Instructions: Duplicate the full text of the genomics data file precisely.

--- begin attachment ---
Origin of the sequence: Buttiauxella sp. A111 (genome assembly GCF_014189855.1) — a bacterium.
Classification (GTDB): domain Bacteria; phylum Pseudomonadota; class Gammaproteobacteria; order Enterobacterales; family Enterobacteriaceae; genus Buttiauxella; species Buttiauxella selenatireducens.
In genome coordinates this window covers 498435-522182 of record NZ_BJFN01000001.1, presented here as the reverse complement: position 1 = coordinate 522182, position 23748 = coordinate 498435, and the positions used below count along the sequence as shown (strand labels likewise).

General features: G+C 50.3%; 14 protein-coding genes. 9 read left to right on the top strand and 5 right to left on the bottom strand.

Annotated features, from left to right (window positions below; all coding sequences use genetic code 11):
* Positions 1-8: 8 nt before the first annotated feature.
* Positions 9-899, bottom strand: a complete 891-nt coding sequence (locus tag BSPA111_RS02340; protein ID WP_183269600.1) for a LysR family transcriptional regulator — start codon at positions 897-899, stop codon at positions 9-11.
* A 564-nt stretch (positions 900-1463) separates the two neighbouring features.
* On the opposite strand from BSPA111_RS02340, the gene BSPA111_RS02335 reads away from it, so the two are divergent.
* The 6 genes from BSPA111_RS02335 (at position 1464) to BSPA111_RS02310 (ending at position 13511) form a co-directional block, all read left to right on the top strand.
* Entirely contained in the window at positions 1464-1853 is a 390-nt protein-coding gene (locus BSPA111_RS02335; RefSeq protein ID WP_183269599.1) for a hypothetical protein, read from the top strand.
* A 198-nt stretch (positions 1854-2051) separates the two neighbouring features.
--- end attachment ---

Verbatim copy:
Origin of the sequence: Buttiauxella sp. A111 (genome assembly GCF_014189855.1) — a bacterium.
Classification (GTDB): domain Bacteria; phylum Pseudomonadota; class Gammaproteobacteria; order Enterobacterales; family Enterobacteriaceae; genus Buttiauxella; species Buttiauxella selenatireducens.
In genome coordinates this window covers 498435-522182 of record NZ_BJFN01000001.1, presented here as the reverse complement: position 1 = coordinate 522182, position 23748 = coordinate 498435, and the positions used below count along the sequence as shown (strand labels likewise).

General features: G+C 50.3%; 14 protein-coding genes. 9 read left to right on the top strand and 5 right to left on the bottom strand.

Annotated features, from left to right (window positions below; all coding sequences use genetic code 11):
* Positions 1-8: 8 nt before the first annotated feature.
* Positions 9-899, bottom strand: a complete 891-nt coding sequence (locus tag BSPA111_RS02340; protein ID WP_183269600.1) for a LysR family transcriptional regulator — start codon at positions 897-899, stop codon at positions 9-11.
* A 564-nt stretch (positions 900-1463) separates the two neighbouring features.
* On the opposite strand from BSPA111_RS02340, the gene BSPA111_RS02335 reads away from it, so the two are divergent.
* The 6 genes from BSPA111_RS02335 (at position 1464) to BSPA111_RS02310 (ending at position 13511) form a co-directional block, all read left to right on the top strand.
* Entirely contained in the window at positions 1464-1853 is a 390-nt protein-coding gene (locus BSPA111_RS02335; RefSeq protein ID WP_183269599.1) for a hypothetical protein, read from the top strand.
* A 198-nt stretch (positions 1854-2051) separates the two neighbouring features.